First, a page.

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The Falling Leaves English Analysis

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by

Debi Bertram

on 19 December 2012

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Transcript of The Falling Leaves English Analysis

By Aoife O'Gorman,
Debina Bertram
and Lucy Ortoli The Falling Leaves The Falling
Leaves About the author Margaret Postgate Cole (1893 – 1980) was a teacher for most of her life. From an early age, she was dedicated to political issues. She became a pacifist during WWI. As well as writing poetry, Cole participated in many big social and political issues of her time. She campaigned against the policy of conscription (when ordinary men are forced to join the armed forces and fight in the war) The Falling Leaves The poem begins with a date. The date is important because it is just after WWI. The leaves are representative of the men who have died in the war. In their death they have ‘dropped’ from the army which is represented in the symbolism of the tree. Brown could represent the uniforms of the army as the leaves represent the men Armies are strong which is reflected in the image of a tree. There being no wind suggests that their deaths are pointless, and not glorious or dramatic, as they are untouched as if no attention was paid to them. 'Sky' is perhaps referring to heaven and glory. The abnormality of there being no wind reflects the unnaturalness of war. ‘thickly, silently' suggest that many men were dying quietly and without objection. Men are compared to a snowflake which implies they are unique and delicate and disappear when they hit the ground. While the soldiers are beautiful in their glory but their humble deaths are quickly forgotten. The metaphor of snowflakes also alludes that every soldier is an individual this reminds the reader they are often generalised. ‘wiping out the noon’ There were so many of them that they must have blocked out the light. ‘gallant’ shows the author admires them for fighting, even they're fighting for no reason. This could imply that the author slowed her pace after she began thinking of the men and the war ‘age or pestilence’ they have not been killed by age or by a disease but by fellow men The image portrays a sense of decay and waste contrasting with the bravery of the soldiers when they were alive. This is shown through the alliteration of the 'w' sound. ‘withering’ – decaying and forgotten. ‘Beauty’ further suggests that they are young, whilst they are “strewed” – suggesting that they have been killed randomly with no purpose.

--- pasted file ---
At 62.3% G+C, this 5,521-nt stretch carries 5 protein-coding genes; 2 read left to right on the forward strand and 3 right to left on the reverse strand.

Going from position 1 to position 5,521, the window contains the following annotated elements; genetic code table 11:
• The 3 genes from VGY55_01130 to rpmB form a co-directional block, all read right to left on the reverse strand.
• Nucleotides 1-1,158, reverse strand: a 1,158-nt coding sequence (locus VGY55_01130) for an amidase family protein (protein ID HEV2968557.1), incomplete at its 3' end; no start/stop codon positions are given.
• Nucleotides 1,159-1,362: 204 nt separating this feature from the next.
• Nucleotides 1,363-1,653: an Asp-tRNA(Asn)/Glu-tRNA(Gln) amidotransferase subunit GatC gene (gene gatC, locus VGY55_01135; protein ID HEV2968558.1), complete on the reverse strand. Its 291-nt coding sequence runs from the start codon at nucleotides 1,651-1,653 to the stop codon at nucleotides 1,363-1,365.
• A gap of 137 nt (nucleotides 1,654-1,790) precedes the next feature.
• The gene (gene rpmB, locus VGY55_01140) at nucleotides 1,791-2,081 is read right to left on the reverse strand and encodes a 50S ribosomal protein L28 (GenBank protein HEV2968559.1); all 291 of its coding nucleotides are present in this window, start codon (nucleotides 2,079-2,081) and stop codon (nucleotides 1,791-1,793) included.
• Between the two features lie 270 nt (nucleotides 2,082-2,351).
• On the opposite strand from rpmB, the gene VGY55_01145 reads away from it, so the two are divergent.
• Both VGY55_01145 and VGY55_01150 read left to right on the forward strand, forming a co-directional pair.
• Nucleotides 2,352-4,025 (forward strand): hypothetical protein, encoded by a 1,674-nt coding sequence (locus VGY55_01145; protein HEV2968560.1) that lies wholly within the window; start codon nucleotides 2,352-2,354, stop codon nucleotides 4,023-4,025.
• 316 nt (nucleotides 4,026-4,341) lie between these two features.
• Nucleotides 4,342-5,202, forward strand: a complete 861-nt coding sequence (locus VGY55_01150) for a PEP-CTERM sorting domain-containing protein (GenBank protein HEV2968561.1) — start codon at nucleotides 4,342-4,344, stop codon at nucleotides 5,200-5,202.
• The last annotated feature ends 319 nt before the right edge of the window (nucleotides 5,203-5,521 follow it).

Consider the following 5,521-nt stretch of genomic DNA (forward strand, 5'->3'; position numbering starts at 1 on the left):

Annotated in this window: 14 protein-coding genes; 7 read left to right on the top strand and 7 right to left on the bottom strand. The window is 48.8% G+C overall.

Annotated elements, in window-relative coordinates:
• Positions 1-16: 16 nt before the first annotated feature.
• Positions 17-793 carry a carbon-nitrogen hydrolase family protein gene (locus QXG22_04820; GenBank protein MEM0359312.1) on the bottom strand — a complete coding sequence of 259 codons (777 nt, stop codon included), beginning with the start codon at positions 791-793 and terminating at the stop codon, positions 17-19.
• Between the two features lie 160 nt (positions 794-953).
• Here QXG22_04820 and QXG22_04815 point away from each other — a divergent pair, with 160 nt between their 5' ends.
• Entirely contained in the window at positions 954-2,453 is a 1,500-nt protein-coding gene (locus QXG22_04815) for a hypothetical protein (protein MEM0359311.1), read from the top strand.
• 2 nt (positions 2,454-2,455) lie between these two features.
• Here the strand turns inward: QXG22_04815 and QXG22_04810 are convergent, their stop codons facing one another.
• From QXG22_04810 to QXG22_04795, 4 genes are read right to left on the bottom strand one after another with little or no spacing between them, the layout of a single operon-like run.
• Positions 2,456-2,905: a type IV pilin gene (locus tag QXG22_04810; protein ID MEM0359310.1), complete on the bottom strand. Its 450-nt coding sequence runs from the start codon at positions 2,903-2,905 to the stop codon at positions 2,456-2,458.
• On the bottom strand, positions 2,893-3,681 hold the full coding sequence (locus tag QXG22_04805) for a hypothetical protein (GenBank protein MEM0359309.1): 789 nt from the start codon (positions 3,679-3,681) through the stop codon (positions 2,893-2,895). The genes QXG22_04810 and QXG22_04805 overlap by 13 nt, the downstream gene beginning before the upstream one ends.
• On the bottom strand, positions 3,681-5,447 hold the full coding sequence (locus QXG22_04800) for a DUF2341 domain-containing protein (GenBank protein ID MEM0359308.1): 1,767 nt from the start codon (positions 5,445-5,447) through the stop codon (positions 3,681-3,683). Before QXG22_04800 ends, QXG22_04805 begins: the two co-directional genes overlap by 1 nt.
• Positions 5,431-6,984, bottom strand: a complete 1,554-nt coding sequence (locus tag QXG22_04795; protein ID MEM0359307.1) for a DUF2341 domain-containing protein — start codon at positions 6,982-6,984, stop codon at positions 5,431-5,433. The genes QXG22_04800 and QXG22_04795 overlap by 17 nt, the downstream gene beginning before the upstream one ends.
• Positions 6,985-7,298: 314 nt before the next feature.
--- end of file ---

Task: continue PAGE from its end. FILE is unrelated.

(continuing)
The reference to their beauty implies that were still very young when they died. At the end, we again get them compared to ‘snowflakes’ showing their purity, contrasted with the dirty ‘Flemish clay’ – emphasising that they die abroad and it is clear that she is referring to the battlefields of Flanders. It also portrays the youth of the soldiers to the reader as snowflakes melt so quickly. Themes and Ideas The main theme of the poem is war. While the author is going for a ride, the autumn leaves falling makes her think of the soldiers dying in the battlefields.
A lot of poetry of WWI was written by the men who fought in it. 'The Falling Leaves' provide a different perspective of war. It expresses the feelings of someone who is not on the battlefields but yet who feel the loss it brings. Form There are twelve lines of alternate lengths: first there are six syllables, followed by ten. The poem follows a strict rhyme scheme. The rhymes are in groups of three (lines 1 and 4, 2 and 5, 3 and 6, 7 and 10, 8 and 11 and 9 and 12).
The alternate lengths reflects the turbulent lives of the soldiers. Structure The poem is built from a series of contrasts (the short and long lines) (the first half and second half of the poem).
•In the first half, Cole sets up gentle contrasts between the rider and the leaves, then the leaves and snowflakes.
•In the second half of the poem, the poem is more angry, with contrasts between the dying soldiers and the snowflakes. Sound The '-ing' sound is repeated throughout the poem (dropping, whistling, wiping, thinking, withering and falling). This suggests continuance, the soldiers continuing to die in huge numbers. The poem is in the first person. This gives the reader a more personal connection to the events of the poem. The poem is only one sentence. It is not exactly enjambment. It is like a gust of thoughts coming from the author when she saw the autumn leaves falling. What did you think of the poem and its meanings?
Did you understand it? Why/Why not?
Did you like the way Cole interpreted her ideas?

Discuss in pairs or groups of three.
Share your ideas with the class. Page 45 Thank you for your attention!
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